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Of Monkeys and Men

January 6, 2012

The best-laid schemes o’ mice an’ men, wrote Robert Burns in his Scots poem “To a Mouse”, gang aft agley. They often go askew and leave us nothing but grief and pain in place of the promised joy.

He says nothing of monkeys (nor women, for that matter). And yet it is monkey-business that I had laid out plans to blog on, and my friend upstaged me in this excellent piece . I am still trying to figure out the monkey – or the cat, I am not sure which – that is not in the box, and not on the shoulder. Ya ma, sa maya (या मा, सा माया), as they would say. What is not, is Maya. Now say that backward. The Sanskrit, my friend.

The presence of the Indian cricket team in Australia has again reminded the fourth estate there of Harbhajan Singh and the monkey. I think Kiran More was more amused than anything or anyone else when Javed Miandad mimicked his monkey-dance behind the stumps. At least I was amused, and my friends (such as there are) were amused, and I see no reason why Kiran More should not have been amused, nor my non-friends.

Sledging, with its insults, profanities and obscenities, has long been a respected (?) tradition in cricket, especially the Australian variety. It would appear that the term was coined when a batsman was greeted by the fielders, as he came in to bat, with the Percy Sledge song When a Man Loves a Woman, suggesting that his wife was having an affair. Well, such insults seem okay, doubts on parentage seem okay, but not racial slurs. And “monkey” is definitely a racial slur?

The reference to a monkey could just be another insult on one’s parentage, which should be entirely acceptable to the sledging tradition. I speak with the force of historical precedent behind me. No less a person than the Anglican bishop Samuel Wilberforce famously (or is it notoriously?) asked Thomas Huxley whether it was through his grandfather or his grandmother that he (Huxley) claimed his descent from a monkey. Huxley was of course championing Darwin’s theory of evolution, and the clergyman was defending the Book of Genesis, at a debate at Oxford University as long ago as in 1860. And it need not sting so bad, as Huxley gamely said that he would be happy to be descended from a monkey, but not an obscurantist. It is not important that Wilberforce was known as “Soapy Sam”, after Disraeli’s contention that the good bishop was “unctuous, oleaginous and saponaceous”.

Steve Waugh maintained that sledging was legitimate “mental disintegration” of the opponent. Mohammed Ali used to float like a butterfly and sting like a bee. He was also a skilled practitioner of throwing taunts, as well as commending himself as the greatest, to mentally disintegrate his opponent before he proceeded to physically disintegrate him.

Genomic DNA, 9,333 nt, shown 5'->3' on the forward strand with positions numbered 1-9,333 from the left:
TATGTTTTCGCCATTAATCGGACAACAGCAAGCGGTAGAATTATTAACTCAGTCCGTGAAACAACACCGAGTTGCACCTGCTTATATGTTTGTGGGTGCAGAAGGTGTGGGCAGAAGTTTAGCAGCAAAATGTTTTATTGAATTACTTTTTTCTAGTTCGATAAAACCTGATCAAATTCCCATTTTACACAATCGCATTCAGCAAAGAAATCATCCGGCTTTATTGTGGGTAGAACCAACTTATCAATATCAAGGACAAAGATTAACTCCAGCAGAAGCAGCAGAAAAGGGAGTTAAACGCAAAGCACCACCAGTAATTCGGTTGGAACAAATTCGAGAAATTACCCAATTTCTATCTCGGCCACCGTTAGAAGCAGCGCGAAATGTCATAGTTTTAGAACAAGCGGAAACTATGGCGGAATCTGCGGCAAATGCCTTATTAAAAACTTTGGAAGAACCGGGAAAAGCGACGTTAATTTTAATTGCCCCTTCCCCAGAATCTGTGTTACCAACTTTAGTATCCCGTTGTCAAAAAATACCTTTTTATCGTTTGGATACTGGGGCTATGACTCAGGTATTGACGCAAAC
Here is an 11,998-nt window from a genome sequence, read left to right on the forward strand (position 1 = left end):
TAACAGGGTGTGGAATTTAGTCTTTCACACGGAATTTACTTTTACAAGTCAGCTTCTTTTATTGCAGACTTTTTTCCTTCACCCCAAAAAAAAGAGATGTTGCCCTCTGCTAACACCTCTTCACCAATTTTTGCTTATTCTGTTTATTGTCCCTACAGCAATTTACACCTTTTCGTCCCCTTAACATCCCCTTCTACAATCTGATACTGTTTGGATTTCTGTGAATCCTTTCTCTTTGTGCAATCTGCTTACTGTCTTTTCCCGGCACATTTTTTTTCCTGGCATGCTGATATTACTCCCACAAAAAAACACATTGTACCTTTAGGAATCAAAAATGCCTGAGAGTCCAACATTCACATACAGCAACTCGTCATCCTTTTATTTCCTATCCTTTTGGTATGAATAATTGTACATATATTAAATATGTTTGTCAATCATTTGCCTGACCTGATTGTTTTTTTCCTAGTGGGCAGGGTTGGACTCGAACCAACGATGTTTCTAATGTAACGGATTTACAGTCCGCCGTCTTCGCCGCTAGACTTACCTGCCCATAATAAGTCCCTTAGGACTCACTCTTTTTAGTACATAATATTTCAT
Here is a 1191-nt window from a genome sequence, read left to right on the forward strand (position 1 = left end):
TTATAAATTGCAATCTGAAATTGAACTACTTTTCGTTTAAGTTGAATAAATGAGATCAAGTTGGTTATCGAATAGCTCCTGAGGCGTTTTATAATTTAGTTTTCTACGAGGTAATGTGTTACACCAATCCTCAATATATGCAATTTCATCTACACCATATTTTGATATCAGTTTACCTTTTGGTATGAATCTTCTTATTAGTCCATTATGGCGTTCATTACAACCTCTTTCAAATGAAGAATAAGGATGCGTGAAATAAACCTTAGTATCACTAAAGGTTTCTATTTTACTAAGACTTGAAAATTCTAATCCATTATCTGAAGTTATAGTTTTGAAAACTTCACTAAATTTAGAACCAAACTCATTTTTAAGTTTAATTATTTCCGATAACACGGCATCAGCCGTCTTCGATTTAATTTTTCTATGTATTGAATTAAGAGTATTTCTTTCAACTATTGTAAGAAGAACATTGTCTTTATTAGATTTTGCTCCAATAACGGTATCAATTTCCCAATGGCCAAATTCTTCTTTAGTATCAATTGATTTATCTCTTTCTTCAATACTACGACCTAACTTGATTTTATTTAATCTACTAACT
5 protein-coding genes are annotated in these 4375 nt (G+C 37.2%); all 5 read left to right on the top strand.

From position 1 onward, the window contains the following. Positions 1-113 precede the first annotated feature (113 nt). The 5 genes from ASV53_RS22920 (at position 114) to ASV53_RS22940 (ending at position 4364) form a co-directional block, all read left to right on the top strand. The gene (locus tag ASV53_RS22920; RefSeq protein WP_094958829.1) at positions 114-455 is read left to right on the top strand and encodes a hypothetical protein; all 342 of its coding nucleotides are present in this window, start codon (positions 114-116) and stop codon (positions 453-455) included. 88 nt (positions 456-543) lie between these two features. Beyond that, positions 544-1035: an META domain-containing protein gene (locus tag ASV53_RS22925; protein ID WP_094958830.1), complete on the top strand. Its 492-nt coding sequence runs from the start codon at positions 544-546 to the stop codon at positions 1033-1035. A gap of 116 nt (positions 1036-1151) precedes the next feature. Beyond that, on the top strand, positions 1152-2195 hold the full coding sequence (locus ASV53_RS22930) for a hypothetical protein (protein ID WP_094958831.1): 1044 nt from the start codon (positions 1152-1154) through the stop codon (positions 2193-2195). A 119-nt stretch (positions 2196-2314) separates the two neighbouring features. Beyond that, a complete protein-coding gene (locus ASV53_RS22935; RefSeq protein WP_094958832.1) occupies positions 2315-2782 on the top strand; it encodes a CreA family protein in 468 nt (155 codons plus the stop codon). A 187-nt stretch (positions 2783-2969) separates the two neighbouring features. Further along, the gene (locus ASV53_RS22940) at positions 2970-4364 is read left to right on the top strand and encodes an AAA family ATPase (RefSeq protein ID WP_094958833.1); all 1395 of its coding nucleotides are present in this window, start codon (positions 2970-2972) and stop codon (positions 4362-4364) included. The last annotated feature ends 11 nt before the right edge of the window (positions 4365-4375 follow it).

So why this kolavery about the monkey?

Tailpiece: It is possible that taunting someone’s parentage is acceptable in certain cultures, but not calling one a monkey, and vice versa. That is what Eric Berne said in his Games People Play: Belching at meals or asking after another man’s wife are each encouraged or forbidden by local ancestral tradition, and indeed there is a high degree of inverse correlation between these particular transactions. Usually in localities where people belch at meals, it is unwise to ask after the womenfolk; and in localities where people are asking after the womenfolk, it is unwise to belch at meals.


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  1. Girish Kumar permalink

    You are certainly not descended from a monkey but i am not sure about an obscurantist.

    • Is that not a worse sledge than Harbhajan’s?

      Like when I was at the hostel at what is now CUSAT, the agreed tradition amongst us was that the worst insult was to call someone by the name of the VC.

  2. Eeyore 'the obscurantist' Gladstone permalink

    I think what you – and several other Indian commentators on this subject – have missed is the cultural subtext associated with the word monkey in the west, whereby a black man, by virtue of his hue, is assumed to be more simian than a white man. In Britain and Australia, due to the more recent nature of non-white immigration,this phenomenon postdates Disraeli.

    I agree, however, given my understanding of our shared recent ancestry, that you are definitely of obscurantist stock.

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